This does not affect my opinion of the book or the content of my review.
I was very eager to read this book and the rest of the series for that matter because it took Jane Austen’s Pride & Prejudice tale, dusted it off and brought it into the twenty-first century. It now takes the form of a YA Contemporary Romance that combines the new with the tried and true. I wasn’t sure what to expect and was actually a bit nervous even while curiosity raged so I was delighted to discover that I liked it for the most part. It was fun to see how the story both followed the P&P script and deviated a little in ways that made sense.
Lizzy Egmont returns for her junior year at Jane Austen Academy to discover that change is in the air and in her book, it’s all bad. The school has new anonymous owners, her nemesis of a teacher is now the principal, and her bestie seems to be acting odd and withdrawn though that might be because Lizzy sold her out by trading their chance to room together to become the managing editor of the school paper. Then there is the bit she overheard with Anne about the school getting a name change which will just be the worst. However, the biggest travesty in her mind is that the all girls’ school is now infested with boys making up half of the school population. And none of the boys are half so infuriating as Dante, the arrogant hottie who has made his disdain for Lizzy and everything else clear. Between following her journalistic instincts to smell out a story about Dante’s little sister, attempting a bit of matchmaking with Anne and Rick to get them back together, nosing out who the new owners are and teaming up with Anne to thwart Bergie, Lizzy has a full plate. So why do her thoughts keep drifting to Dante the guy who can’t stand her and always stares at her?
The storyline was fun and light for the most part. This is no deep character piece or angst-ridden plot. Lizzy is the narrator and I have to say her voice, behaviors, thoughts and words were very believable for a teen of her age. Truthfully, she annoyed me at first. I wanted to laugh when she called another girl a drama queen because that was what I had been thinking about Lizzy from page one. She has this totally skewed view of everything, but I do applaud her tenacity, compassion and zeal. She has a lot of growing to do and I warmed to her when I saw her start to open her eyes and really see things clearly as the story progressed. I liked how the spotlight was on the friendships and other connections and that it wasn’t just one of those numerous stories where the focus of the romance pushes everything else away. Speaking of romances, this story gives two romances for the price of one with that secondary one going on between Anne and Rick.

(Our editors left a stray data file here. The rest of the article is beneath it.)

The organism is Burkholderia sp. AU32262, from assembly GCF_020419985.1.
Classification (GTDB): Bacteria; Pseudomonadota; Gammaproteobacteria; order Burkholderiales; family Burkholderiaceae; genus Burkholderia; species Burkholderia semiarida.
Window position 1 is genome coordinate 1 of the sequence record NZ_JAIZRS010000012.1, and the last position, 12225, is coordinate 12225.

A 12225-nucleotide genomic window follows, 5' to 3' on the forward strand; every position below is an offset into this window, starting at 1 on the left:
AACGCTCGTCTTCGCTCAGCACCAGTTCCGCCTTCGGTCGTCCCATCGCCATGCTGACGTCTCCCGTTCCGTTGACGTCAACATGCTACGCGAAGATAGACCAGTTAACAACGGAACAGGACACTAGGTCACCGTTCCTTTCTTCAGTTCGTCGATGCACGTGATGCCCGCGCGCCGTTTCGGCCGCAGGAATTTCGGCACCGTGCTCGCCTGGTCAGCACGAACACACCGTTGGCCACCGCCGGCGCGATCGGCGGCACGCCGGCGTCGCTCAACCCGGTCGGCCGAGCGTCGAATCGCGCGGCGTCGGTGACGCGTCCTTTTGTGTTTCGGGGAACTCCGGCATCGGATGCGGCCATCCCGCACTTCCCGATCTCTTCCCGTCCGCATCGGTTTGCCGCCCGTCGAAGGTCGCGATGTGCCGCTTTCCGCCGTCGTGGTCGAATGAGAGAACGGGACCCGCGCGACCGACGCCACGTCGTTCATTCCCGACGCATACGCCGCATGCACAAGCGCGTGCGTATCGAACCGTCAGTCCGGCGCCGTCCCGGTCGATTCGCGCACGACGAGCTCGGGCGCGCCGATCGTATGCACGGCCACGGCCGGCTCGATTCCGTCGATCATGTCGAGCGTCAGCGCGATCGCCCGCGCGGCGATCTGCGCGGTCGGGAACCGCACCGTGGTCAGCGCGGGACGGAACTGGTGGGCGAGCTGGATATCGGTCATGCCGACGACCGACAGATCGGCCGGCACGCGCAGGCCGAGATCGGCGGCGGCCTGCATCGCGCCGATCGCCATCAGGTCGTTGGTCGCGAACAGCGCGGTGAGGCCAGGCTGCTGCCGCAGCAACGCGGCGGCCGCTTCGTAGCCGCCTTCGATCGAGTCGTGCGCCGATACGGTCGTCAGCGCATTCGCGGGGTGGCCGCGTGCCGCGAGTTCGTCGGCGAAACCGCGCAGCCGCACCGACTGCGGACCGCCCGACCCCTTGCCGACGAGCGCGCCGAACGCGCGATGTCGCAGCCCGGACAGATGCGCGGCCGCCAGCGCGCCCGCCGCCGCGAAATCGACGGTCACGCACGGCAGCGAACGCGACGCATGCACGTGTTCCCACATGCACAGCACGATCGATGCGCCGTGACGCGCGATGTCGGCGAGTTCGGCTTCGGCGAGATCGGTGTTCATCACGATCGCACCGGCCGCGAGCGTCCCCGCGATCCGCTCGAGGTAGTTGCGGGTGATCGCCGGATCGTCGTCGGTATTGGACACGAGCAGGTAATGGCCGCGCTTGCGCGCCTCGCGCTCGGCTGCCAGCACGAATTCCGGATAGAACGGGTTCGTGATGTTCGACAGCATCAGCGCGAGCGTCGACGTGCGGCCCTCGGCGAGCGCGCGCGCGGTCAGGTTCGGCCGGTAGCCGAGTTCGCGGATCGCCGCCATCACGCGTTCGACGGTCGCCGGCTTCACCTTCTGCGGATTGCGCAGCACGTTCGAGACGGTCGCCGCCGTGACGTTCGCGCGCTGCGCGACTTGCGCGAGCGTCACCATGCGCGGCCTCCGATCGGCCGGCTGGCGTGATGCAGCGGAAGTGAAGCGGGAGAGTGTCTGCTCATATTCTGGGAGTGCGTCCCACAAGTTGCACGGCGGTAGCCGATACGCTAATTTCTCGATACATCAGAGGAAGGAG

That brings me to the connection of this story and how it is loosely based on the original Pride and Prejudice. Lizzy and Dante’s story line is obviously that of Lizzy and Darcy. Lizzy has the beginnings of attraction to Dante and a curiosity about him until his mannerisms and his snubs drive her away. Then later, when she softens toward him, his secrets put a huge wedge between them which is ironic because Lizzy’s secrets put a wedge between her and her best friend too forcing Lizzy to reassess what really has her miffed about Dante. The only niggle I really have is that things were rushed a bit in the end and the end came abruptly for me. I’m going to take a wait and see about this since it’s a series and maybe the next books offer the closure and tying up of loose ends that I need.
As a YA, this is one that could be put safely into the hands of even the youngest teen as it is all sweetness with not a hint of language, violence or sex.
I would recommend this one to those who enjoy YA Sweet Contemporary Romance and those who enjoy Jane Austen novel retellings.
My thanks to Net Galley and Cecilia Gray for the opportunity to read and review this book.